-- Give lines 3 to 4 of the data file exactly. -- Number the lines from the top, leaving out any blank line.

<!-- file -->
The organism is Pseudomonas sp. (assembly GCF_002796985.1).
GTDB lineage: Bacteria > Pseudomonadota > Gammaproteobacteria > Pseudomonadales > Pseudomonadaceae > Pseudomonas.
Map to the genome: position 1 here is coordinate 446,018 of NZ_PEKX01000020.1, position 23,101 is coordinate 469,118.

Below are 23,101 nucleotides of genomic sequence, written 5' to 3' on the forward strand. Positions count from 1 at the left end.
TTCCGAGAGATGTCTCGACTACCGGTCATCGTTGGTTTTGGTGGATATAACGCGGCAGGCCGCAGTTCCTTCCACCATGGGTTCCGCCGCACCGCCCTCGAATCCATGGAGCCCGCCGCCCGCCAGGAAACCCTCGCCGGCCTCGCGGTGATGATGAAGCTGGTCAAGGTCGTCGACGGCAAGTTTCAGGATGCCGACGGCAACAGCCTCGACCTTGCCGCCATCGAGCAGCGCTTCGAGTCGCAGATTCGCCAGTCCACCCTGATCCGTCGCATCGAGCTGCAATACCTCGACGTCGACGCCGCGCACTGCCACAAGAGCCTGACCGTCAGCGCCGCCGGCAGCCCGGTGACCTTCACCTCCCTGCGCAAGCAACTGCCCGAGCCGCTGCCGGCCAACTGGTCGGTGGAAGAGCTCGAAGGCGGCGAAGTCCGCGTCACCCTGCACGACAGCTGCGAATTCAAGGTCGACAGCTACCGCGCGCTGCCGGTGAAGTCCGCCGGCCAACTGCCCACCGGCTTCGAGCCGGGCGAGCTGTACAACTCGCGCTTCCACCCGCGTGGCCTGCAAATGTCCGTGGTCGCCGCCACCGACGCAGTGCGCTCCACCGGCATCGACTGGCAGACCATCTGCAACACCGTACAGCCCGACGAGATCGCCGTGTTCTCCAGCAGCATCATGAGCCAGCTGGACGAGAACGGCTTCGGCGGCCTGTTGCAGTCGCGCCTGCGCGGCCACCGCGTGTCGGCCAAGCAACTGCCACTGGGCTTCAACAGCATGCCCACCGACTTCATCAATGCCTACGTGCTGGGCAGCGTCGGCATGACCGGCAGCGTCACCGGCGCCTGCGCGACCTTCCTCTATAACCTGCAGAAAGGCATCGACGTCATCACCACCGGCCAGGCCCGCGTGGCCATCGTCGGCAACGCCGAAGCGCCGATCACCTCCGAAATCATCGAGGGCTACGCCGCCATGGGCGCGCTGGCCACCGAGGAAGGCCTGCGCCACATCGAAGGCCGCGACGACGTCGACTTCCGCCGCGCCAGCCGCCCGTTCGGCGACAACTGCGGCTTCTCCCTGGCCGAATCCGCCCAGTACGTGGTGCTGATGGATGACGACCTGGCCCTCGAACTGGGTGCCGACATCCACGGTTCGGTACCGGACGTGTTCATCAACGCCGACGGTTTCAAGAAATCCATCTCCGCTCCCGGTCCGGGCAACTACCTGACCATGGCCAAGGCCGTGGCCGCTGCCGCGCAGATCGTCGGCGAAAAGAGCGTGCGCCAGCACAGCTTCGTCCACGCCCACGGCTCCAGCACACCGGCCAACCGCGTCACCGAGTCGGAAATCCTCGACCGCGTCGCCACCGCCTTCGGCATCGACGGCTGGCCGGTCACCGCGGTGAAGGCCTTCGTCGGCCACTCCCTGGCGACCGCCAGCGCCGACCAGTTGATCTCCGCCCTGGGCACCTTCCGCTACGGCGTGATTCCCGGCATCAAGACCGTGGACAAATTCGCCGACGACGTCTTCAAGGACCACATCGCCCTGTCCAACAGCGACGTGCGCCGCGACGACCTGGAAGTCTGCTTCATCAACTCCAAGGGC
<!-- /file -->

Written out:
Map to the genome: position 1 here is coordinate 446,018 of NZ_PEKX01000020.1, position 23,101 is coordinate 469,118.

Below are 23,101 nucleotides of genomic sequence, written 5' to 3' on the forward strand. Positions count from 1 at the left end.